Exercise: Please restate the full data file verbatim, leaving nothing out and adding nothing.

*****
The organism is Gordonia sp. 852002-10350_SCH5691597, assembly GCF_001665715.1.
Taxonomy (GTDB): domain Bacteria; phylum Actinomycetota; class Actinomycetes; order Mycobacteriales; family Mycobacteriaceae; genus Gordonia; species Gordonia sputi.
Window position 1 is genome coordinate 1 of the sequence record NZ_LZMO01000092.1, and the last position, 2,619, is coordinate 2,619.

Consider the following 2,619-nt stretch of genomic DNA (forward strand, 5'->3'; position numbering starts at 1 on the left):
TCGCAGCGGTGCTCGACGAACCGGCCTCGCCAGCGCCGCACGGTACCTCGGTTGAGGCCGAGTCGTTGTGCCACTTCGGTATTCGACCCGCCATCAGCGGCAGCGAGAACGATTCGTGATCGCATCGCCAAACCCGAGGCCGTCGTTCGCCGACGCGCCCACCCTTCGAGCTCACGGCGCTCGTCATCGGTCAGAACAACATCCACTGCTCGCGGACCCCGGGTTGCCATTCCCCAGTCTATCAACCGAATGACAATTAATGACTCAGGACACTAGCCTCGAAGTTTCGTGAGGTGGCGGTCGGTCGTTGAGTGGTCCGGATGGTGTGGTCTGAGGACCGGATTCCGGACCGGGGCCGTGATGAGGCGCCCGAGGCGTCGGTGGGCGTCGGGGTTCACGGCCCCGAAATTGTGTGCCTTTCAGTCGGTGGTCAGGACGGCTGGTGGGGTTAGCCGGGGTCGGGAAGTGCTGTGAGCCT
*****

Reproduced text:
The organism is Gordonia sp. 852002-10350_SCH5691597, assembly GCF_001665715.1.
Taxonomy (GTDB): domain Bacteria; phylum Actinomycetota; class Actinomycetes; order Mycobacteriales; family Mycobacteriaceae; genus Gordonia; species Gordonia sputi.
Window position 1 is genome coordinate 1 of the sequence record NZ_LZMO01000092.1, and the last position, 2,619, is coordinate 2,619.

Consider the following 2,619-nt stretch of genomic DNA (forward strand, 5'->3'; position numbering starts at 1 on the left):
TCGCAGCGGTGCTCGACGAACCGGCCTCGCCAGCGCCGCACGGTACCTCGGTTGAGGCCGAGTCGTTGTGCCACTTCGGTATTCGACCCGCCATCAGCGGCAGCGAGAACGATTCGTGATCGCATCGCCAAACCCGAGGCCGTCGTTCGCCGACGCGCCCACCCTTCGAGCTCACGGCGCTCGTCATCGGTCAGAACAACATCCACTGCTCGCGGACCCCGGGTTGCCATTCCCCAGTCTATCAACCGAATGACAATTAATGACTCAGGACACTAGCCTCGAAGTTTCGTGAGGTGGCGGTCGGTCGTTGAGTGGTCCGGATGGTGTGGTCTGAGGACCGGATTCCGGACCGGGGCCGTGATGAGGCGCCCGAGGCGTCGGTGGGCGTCGGGGTTCACGGCCCCGAAATTGTGTGCCTTTCAGTCGGTGGTCAGGACGGCTGGTGGGGTTAGCCGGGGTCGGGAAGTGCTGTGAGCCT